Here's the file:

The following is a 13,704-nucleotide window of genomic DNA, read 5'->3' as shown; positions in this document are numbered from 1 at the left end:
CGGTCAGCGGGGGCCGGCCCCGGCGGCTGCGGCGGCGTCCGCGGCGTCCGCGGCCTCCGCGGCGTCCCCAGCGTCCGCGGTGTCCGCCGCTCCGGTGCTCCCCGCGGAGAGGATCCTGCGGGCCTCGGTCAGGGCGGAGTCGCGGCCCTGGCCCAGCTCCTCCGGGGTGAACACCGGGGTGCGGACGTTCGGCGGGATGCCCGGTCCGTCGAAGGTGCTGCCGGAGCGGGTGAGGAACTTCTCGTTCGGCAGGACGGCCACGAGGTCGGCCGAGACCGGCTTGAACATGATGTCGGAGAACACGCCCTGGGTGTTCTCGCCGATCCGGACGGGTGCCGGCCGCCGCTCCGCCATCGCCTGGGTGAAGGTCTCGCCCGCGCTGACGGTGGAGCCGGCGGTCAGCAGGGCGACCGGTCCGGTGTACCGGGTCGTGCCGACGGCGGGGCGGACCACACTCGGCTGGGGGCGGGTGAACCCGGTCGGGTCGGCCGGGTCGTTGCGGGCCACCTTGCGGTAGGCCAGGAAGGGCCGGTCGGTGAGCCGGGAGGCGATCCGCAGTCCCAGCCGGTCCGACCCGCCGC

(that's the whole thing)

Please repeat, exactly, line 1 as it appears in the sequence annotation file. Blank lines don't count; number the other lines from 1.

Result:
The following is a 13,704-nucleotide window of genomic DNA, read 5'->3' as shown; positions in this document are numbered from 1 at the left end: